On June 15, 1942, as thousands of vacationers lounged in the sun on Virginia Beach, a massive fireball erupted from a convoy of oil tankers steaming into Chesapeake Bay. By the next day, three ships lay at the bottom of the channel, victims of Lieutenant-Commander Horst Degen and his crew on the German submarine U-701. In The Burning Shore, acclaimed military reporter Ed Offley presents a thrilling account of Degen's rampage along the American coast and of US Lieutenant Harry J. Kane's quest to bring him down. Since the beginning of 1942, German U-boats had prowled the waters of the Atlantic, sinking merchant ships and threatening to sever the lifeline of supplies flowing from the United States to Great Britain. But when Kane and his crew spotted the silhouette of U-701 offshore that summer, the ensuing clash signaled a critical turning point in the Battle of the Atlantic-and the beginning of an unlikely friendship between the two rival commanders. A gripping tale of heroism and sacrifice, The Burning Shore describes how a small band of mariners and aviators drove Hitler's wolf packs from America's home waters.
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by Ed Offley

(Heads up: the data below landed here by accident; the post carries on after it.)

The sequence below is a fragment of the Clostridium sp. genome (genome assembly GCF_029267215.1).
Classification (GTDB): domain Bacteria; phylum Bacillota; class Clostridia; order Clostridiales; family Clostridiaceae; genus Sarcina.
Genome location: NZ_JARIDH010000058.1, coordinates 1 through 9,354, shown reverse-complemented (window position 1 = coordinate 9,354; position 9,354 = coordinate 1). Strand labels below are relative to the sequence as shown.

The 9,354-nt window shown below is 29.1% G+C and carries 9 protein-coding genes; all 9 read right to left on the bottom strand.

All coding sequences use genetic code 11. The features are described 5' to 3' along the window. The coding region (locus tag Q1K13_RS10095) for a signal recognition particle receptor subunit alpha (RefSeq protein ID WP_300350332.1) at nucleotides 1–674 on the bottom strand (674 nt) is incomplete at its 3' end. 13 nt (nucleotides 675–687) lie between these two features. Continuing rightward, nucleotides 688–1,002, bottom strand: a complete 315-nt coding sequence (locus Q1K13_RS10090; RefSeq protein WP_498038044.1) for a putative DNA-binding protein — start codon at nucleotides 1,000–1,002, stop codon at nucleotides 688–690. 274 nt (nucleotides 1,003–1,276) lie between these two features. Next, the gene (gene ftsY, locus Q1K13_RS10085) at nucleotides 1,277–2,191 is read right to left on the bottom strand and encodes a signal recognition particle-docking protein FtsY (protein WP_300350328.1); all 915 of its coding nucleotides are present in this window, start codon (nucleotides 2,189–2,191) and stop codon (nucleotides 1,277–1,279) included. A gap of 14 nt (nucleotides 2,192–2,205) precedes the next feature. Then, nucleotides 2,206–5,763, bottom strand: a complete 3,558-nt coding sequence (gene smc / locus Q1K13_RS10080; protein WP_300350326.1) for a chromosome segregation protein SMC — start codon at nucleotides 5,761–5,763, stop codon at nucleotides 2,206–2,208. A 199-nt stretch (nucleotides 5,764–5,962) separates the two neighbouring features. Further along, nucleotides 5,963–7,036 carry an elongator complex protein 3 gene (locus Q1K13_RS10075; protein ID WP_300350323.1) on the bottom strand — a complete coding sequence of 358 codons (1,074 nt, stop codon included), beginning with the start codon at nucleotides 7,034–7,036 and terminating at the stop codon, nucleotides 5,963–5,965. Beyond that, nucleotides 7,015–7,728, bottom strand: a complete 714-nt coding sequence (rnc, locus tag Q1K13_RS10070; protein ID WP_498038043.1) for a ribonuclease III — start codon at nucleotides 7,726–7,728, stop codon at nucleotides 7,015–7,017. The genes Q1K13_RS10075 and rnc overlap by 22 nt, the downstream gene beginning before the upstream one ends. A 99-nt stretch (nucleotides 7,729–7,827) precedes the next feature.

by Ed Vere
by Bernard B. Fall
by Mark Polelle
by Francois Furstenberg
by Marcus Cowper
by Bill Yenne
by Scott Williams, Donna Ingham
by Russell Shorto
by Stephen Brumwell
by Lisa Margonelli
"Along the Eastern Seaboard in 1942, merchant ships were being targeted by German U-boats. Ed Offley profiles the men on one of those U-boats and the Americans who ended their attacks. Robertson Dean's deep voice draws listeners in, and the story keeps them there. Dean wisely lets the accounts of the damage near American shores, the efforts to end the threat, and the harsh conditions the U-boat crews endured fascinate listeners on their own merits. Along the way, anecdotes, such as the one about a "Noah's Ark" ship, break the dramatic tension. It doesn't matter whether listeners are war buffs or those just looking for a good listen; the intriguing detail makes this a gripping WWII story. J.A.S. © AudioFile 2014, Portland, Maine"
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